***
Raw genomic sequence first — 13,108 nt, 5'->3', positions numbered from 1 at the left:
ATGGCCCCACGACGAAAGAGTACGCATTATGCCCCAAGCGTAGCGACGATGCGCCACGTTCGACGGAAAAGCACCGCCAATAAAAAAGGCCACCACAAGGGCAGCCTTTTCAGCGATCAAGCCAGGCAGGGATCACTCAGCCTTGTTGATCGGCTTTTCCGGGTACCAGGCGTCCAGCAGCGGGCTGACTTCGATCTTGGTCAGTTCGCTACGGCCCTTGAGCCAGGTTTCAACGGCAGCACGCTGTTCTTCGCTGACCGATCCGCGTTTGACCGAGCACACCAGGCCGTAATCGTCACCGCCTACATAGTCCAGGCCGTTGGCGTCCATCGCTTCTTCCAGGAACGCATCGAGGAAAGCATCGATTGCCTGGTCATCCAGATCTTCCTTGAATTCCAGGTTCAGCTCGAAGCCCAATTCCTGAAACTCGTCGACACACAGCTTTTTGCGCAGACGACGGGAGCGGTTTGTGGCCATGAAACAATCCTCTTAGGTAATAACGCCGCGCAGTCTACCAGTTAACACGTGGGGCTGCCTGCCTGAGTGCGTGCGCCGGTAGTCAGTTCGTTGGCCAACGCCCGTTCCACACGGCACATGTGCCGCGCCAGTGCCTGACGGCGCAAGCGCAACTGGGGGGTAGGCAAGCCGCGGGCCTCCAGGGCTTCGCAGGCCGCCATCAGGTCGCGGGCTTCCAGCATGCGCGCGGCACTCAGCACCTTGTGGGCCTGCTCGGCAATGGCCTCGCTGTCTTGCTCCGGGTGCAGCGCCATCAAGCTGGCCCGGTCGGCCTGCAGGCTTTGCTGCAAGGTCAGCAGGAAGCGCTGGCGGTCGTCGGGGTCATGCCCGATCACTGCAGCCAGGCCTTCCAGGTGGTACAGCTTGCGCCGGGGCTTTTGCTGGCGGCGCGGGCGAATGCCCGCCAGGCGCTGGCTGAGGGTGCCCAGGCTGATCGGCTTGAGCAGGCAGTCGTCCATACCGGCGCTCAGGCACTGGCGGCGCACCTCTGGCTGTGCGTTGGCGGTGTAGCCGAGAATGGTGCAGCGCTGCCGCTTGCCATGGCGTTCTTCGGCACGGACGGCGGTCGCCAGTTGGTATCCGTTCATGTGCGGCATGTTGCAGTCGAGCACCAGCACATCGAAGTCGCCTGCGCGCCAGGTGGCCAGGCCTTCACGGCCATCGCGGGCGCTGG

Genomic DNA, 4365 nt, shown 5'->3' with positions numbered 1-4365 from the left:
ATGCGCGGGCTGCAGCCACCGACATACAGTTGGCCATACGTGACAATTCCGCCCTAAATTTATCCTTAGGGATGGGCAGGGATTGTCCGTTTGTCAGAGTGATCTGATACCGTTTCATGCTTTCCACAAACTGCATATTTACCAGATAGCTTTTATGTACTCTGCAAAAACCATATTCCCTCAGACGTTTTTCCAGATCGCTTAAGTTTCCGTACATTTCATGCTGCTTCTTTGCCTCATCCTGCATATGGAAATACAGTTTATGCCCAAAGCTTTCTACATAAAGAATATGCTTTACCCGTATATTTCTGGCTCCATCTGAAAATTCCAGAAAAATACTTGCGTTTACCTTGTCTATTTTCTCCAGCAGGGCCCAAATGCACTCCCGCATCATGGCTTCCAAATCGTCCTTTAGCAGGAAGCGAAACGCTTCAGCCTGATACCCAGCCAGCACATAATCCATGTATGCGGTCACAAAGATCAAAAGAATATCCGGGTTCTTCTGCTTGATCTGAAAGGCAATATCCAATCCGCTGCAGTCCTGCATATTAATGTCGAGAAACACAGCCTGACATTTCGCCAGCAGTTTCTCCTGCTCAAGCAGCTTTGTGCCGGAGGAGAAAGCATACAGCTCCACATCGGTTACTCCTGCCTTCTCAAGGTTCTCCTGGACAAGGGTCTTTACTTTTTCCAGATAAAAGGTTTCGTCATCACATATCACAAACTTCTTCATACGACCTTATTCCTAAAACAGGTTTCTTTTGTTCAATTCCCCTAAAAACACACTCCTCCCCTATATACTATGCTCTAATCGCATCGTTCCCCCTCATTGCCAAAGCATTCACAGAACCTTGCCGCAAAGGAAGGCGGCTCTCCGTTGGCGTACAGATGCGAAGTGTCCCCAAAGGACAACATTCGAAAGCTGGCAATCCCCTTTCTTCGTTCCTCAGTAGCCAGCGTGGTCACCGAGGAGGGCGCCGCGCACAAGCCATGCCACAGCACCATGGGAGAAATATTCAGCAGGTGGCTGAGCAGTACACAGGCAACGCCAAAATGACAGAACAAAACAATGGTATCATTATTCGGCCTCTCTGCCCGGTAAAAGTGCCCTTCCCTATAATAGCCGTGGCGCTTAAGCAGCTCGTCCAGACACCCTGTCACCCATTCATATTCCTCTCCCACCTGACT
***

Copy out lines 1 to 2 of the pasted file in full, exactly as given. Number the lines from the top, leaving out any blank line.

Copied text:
Raw genomic sequence first — 13,108 nt, 5'->3', positions numbered from 1 at the left:
ATGGCCCCACGACGAAAGAGTACGCATTATGCCCCAAGCGTAGCGACGATGCGCCACGTTCGACGGAAAAGCACCGCCAATAAAAAAGGCCACCACAAGGGCAGCCTTTTCAGCGATCAAGCCAGGCAGGGATCACTCAGCCTTGTTGATCGGCTTTTCCGGGTACCAGGCGTCCAGCAGCGGGCTGACTTCGATCTTGGTCAGTTCGCTACGGCCCTTGAGCCAGGTTTCAACGGCAGCACGCTGTTCTTCGCTGACCGATCCGCGTTTGACCGAGCACACCAGGCCGTAATCGTCACCGCCTACATAGTCCAGGCCGTTGGCGTCCATCGCTTCTTCCAGGAACGCATCGAGGAAAGCATCGATTGCCTGGTCATCCAGATCTTCCTTGAATTCCAGGTTCAGCTCGAAGCCCAATTCCTGAAACTCGTCGACACACAGCTTTTTGCGCAGACGACGGGAGCGGTTTGTGGCCATGAAACAATCCTCTTAGGTAATAACGCCGCGCAGTCTACCAGTTAACACGTGGGGCTGCCTGCCTGAGTGCGTGCGCCGGTAGTCAGTTCGTTGGCCAACGCCCGTTCCACACGGCACATGTGCCGCGCCAGTGCCTGACGGCGCAAGCGCAACTGGGGGGTAGGCAAGCCGCGGGCCTCCAGGGCTTCGCAGGCCGCCATCAGGTCGCGGGCTTCCAGCATGCGCGCGGCACTCAGCACCTTGTGGGCCTGCTCGGCAATGGCCTCGCTGTCTTGCTCCGGGTGCAGCGCCATCAAGCTGGCCCGGTCGGCCTGCAGGCTTTGCTGCAAGGTCAGCAGGAAGCGCTGGCGGTCGTCGGGGTCATGCCCGATCACTGCAGCCAGGCCTTCCAGGTGGTACAGCTTGCGCCGGGGCTTTTGCTGGCGGCGCGGGCGAATGCCCGCCAGGCGCTGGCTGAGGGTGCCCAGGCTGATCGGCTTGAGCAGGCAGTCGTCCATACCGGCGCTCAGGCACTGGCGGCGCACCTCTGGCTGTGCGTTGGCGGTGTAGCCGAGAATGGTGCAGCGCTGCCGCTTGCCATGGCGTTCTTCGGCACGGACGGCGGTCGCCAGTTGGTATCCGTTCATGTGCGGCATGTTGCAGTCGAGCACCAGCACATCGAAGTCGCCTGCGCGCCAGGTGGCCAGGCCTTCACGGCCATCGCGGGCGCTGG